Old Economy Village is once again facing existential threat if Pennsylvania governor Tom Wolf's current budget cuts to the Pennsylvania  Historial and Museum Commission are ratified by the legislature. After the economic crash of 2008, Old Economy Village was briefly eclipsed, but clawed its way back from oblivion to its current, financially-diminished state, only to be faced -- once-again -- by disregard for its unique status as a cultural and historic asset to the citizens of the commonwealth of William Penn's vision and the entire United States of America.

Secured by the state in 1916, the Harmonite village of Economy -- a priceless architectural asset along the Ohio River west of Pittsburgh -- was placed in stasis, to be held in historical trust for all citizens of the commonwealth in perpetuity by the government of Pennsylvania -- a status verified by the National Register of Historic Places in 1966. The vital position of Old Economy in the history of the United States of America cannot be overstated. Old Economy Village is utterly unique and utterly priceless.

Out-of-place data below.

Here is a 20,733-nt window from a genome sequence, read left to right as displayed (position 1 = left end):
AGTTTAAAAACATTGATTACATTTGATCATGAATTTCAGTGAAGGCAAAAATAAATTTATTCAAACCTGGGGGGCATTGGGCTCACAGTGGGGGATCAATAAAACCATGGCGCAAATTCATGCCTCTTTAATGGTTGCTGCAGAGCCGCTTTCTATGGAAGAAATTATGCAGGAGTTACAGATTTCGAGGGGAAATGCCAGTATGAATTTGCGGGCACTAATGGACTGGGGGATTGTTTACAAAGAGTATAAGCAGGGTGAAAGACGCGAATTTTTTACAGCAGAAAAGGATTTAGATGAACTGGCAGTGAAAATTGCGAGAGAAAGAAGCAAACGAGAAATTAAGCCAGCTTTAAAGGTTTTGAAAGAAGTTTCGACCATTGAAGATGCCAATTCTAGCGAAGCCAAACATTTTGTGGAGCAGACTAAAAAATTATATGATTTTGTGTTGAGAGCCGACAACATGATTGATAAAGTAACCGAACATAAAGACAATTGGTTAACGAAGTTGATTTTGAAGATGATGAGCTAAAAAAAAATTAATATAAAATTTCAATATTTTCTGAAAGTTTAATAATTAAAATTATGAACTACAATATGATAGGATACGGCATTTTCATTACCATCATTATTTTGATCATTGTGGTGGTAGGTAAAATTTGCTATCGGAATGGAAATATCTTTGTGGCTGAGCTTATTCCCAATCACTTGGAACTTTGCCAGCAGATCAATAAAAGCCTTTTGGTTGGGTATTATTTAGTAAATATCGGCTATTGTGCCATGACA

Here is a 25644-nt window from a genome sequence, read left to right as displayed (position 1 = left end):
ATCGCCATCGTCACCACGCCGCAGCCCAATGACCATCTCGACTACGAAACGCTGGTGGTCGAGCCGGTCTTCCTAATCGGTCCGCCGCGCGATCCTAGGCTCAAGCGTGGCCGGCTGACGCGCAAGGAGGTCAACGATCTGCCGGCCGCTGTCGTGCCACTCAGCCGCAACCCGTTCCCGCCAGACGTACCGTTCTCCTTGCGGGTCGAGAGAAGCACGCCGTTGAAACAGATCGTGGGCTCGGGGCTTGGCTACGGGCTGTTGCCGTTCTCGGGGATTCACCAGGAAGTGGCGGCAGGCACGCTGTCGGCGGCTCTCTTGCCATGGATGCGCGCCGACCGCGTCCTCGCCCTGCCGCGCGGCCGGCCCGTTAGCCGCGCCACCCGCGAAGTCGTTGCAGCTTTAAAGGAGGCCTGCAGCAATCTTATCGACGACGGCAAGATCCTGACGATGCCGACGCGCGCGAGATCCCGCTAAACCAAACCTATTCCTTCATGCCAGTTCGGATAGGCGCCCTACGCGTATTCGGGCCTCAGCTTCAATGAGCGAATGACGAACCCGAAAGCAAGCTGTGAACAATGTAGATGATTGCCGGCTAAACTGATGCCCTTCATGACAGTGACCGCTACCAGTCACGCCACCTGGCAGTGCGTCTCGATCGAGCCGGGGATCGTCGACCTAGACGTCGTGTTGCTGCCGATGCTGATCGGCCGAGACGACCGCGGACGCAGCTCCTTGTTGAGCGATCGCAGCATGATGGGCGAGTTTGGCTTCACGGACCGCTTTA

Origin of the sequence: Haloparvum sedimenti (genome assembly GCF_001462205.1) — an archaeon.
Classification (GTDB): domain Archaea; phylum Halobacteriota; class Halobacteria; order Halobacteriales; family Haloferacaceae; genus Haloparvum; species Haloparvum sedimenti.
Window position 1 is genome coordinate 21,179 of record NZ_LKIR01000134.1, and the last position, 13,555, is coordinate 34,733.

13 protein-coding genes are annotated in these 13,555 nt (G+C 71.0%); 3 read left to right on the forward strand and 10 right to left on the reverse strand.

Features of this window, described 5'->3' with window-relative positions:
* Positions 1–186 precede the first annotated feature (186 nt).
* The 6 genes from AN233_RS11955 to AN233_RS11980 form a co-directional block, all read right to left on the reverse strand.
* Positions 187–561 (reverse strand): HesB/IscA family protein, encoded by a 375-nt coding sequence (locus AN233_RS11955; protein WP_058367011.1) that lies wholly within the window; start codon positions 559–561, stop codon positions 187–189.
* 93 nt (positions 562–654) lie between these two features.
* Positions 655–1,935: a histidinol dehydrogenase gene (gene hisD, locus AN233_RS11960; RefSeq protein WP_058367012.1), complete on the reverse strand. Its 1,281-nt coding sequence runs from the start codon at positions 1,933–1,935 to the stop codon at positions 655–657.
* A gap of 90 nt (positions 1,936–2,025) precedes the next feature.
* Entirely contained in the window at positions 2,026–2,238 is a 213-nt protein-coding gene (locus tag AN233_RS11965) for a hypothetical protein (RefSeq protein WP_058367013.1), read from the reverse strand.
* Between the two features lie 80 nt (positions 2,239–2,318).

On Saturday I visited the site after many years absence, and toured the recently renovated -- 2013-14 -- homes of Harmonist leaders George Rapp and Frederick Rapp with historian David Miller. Thanks to Mr. Miller, docent Chloe Thomas, and other representatives of Old Economy, I enjoyed a magical interlude where, long ago, Swabian immigrants worked to create harmony. Plan your visit today. 

Eastern elevation of Frederick Rapp house and southern elevation of George Rapp house at Old Economy Village in Abridge Pennsylvania. Photo Linda Theil, May 27, 2017.

Southern elevation Frederick Rapp house facing village garden, and portion of Feast Hall in background. Photo Linda Theil, May 27, 2017.

Feast Hall, eastern elevation. Photo Linda Theil, May 27, 2017.

Espaliers on Feast Hall. Photo Linda Theil, May 27, 2017.

Entrance to Wine Cellar at Old Economy Village, Ambridge PA. Photo Linda Theil, May 27, 2017.